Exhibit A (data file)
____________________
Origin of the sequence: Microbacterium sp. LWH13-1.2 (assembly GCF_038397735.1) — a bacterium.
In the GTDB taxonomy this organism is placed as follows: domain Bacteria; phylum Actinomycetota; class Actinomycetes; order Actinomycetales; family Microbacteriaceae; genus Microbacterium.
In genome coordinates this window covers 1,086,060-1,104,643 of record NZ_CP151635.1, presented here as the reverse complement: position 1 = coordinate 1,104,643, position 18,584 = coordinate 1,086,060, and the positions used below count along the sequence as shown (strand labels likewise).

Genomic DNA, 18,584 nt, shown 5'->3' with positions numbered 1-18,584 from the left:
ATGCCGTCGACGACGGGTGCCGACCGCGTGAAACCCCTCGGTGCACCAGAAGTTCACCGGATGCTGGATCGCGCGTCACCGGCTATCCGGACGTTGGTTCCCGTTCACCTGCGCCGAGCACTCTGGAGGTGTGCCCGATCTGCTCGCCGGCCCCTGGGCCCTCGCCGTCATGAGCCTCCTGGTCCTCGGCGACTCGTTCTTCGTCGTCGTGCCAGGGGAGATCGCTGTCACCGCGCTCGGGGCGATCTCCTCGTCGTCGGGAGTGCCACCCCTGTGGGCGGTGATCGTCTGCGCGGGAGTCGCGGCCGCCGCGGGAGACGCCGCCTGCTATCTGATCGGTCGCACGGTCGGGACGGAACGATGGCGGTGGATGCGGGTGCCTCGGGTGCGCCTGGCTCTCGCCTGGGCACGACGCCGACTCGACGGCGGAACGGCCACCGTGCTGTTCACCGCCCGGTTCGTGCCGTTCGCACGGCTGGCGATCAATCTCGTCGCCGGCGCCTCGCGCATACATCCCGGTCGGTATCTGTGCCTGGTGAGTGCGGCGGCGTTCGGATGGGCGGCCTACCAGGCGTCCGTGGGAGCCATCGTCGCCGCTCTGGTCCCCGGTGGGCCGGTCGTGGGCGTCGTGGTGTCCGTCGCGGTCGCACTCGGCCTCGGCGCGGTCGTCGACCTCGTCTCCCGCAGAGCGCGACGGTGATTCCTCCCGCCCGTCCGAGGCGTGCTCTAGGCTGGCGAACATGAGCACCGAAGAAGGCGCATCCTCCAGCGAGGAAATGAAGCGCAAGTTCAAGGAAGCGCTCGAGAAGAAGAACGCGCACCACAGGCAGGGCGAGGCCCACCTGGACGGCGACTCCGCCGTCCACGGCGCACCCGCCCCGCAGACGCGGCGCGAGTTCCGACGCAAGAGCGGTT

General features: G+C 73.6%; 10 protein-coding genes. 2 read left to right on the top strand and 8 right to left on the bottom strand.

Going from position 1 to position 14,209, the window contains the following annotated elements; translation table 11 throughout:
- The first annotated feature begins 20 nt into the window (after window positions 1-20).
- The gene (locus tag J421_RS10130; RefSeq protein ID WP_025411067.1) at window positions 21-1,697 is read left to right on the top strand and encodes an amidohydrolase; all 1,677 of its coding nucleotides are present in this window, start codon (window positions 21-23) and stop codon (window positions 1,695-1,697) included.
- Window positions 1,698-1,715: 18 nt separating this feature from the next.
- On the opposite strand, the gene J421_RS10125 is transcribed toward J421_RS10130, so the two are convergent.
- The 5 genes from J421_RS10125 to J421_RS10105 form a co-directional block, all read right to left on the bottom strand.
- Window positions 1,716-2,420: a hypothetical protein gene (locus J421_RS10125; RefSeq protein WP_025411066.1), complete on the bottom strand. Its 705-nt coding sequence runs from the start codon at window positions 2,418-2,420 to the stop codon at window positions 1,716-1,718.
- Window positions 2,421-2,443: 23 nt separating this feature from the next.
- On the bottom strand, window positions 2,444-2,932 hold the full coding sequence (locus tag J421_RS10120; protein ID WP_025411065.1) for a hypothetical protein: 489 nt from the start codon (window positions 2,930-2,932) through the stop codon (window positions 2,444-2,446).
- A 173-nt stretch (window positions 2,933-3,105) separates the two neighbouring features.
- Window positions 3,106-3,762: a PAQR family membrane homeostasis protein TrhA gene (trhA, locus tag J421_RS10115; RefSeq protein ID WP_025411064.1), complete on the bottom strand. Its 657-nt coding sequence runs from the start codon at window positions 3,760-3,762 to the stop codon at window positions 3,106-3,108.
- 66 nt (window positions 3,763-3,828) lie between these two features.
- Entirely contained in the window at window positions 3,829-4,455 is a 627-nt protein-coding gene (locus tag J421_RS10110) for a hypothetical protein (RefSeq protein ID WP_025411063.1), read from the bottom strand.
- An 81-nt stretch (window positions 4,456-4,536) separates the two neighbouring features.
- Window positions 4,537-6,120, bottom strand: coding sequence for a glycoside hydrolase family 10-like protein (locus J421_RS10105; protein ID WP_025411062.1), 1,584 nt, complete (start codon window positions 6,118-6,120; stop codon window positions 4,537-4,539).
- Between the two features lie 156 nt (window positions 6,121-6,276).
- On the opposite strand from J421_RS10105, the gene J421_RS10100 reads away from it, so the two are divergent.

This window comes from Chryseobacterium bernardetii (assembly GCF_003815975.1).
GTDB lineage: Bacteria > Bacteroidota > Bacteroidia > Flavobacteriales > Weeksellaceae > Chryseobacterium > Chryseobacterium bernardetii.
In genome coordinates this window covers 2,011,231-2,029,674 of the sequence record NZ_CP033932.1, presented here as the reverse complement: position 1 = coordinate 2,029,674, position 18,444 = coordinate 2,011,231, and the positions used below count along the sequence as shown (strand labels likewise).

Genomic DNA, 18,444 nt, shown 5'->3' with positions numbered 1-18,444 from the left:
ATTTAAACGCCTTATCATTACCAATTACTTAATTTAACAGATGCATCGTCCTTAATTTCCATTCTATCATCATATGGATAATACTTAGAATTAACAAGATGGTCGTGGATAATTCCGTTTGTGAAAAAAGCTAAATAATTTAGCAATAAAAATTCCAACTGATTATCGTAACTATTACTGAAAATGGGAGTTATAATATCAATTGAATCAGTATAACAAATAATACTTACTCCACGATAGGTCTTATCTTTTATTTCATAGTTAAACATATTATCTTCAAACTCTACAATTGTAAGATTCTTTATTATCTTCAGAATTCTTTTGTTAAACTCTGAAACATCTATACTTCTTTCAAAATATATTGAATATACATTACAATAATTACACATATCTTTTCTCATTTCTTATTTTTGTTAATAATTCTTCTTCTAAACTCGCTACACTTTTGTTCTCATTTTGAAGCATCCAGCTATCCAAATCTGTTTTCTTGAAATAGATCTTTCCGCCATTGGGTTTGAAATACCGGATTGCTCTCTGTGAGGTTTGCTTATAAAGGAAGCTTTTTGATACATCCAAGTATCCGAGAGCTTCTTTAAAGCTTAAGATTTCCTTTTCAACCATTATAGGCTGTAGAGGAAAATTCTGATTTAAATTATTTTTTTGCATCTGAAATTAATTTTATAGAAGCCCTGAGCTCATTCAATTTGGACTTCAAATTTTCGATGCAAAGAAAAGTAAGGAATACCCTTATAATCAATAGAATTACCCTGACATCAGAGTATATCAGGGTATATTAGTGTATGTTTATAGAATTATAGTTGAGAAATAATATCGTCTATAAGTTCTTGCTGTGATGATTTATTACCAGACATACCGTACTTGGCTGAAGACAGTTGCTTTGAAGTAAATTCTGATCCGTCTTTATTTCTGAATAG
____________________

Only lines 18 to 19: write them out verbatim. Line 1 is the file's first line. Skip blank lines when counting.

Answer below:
- 66 nt (window positions 3,763-3,828) lie between these two features.
- Entirely contained in the window at window positions 3,829-4,455 is a 627-nt protein-coding gene (locus tag J421_RS10110) for a hypothetical protein (RefSeq protein ID WP_025411063.1), read from the bottom strand.